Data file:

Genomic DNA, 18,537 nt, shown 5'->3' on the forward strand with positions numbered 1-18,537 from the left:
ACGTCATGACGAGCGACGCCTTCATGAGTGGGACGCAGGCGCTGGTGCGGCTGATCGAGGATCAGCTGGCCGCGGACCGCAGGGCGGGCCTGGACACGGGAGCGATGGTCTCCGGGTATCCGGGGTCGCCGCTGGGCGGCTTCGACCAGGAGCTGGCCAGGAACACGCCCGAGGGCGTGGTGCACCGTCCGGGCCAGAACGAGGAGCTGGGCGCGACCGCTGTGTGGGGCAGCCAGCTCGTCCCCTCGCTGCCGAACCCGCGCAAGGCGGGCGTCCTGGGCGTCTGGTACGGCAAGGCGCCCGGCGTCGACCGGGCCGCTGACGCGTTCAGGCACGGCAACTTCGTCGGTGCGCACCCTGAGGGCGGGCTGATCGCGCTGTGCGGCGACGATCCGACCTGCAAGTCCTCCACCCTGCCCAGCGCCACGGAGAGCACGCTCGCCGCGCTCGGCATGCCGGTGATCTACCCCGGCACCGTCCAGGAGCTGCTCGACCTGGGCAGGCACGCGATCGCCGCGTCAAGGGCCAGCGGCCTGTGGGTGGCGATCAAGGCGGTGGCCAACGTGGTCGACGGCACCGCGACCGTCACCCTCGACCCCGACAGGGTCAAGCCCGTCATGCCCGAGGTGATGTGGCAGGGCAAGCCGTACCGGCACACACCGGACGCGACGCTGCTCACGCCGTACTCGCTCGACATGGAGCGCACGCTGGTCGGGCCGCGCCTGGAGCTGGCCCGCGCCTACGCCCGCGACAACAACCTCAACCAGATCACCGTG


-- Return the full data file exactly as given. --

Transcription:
Genomic DNA, 18,537 nt, shown 5'->3' on the forward strand with positions numbered 1-18,537 from the left:
ACGTCATGACGAGCGACGCCTTCATGAGTGGGACGCAGGCGCTGGTGCGGCTGATCGAGGATCAGCTGGCCGCGGACCGCAGGGCGGGCCTGGACACGGGAGCGATGGTCTCCGGGTATCCGGGGTCGCCGCTGGGCGGCTTCGACCAGGAGCTGGCCAGGAACACGCCCGAGGGCGTGGTGCACCGTCCGGGCCAGAACGAGGAGCTGGGCGCGACCGCTGTGTGGGGCAGCCAGCTCGTCCCCTCGCTGCCGAACCCGCGCAAGGCGGGCGTCCTGGGCGTCTGGTACGGCAAGGCGCCCGGCGTCGACCGGGCCGCTGACGCGTTCAGGCACGGCAACTTCGTCGGTGCGCACCCTGAGGGCGGGCTGATCGCGCTGTGCGGCGACGATCCGACCTGCAAGTCCTCCACCCTGCCCAGCGCCACGGAGAGCACGCTCGCCGCGCTCGGCATGCCGGTGATCTACCCCGGCACCGTCCAGGAGCTGCTCGACCTGGGCAGGCACGCGATCGCCGCGTCAAGGGCCAGCGGCCTGTGGGTGGCGATCAAGGCGGTGGCCAACGTGGTCGACGGCACCGCGACCGTCACCCTCGACCCCGACAGGGTCAAGCCCGTCATGCCCGAGGTGATGTGGCAGGGCAAGCCGTACCGGCACACACCGGACGCGACGCTGCTCACGCCGTACTCGCTCGACATGGAGCGCACGCTGGTCGGGCCGCGCCTGGAGCTGGCCCGCGCCTACGCCCGCGACAACAACCTCAACCAGATCACCGTG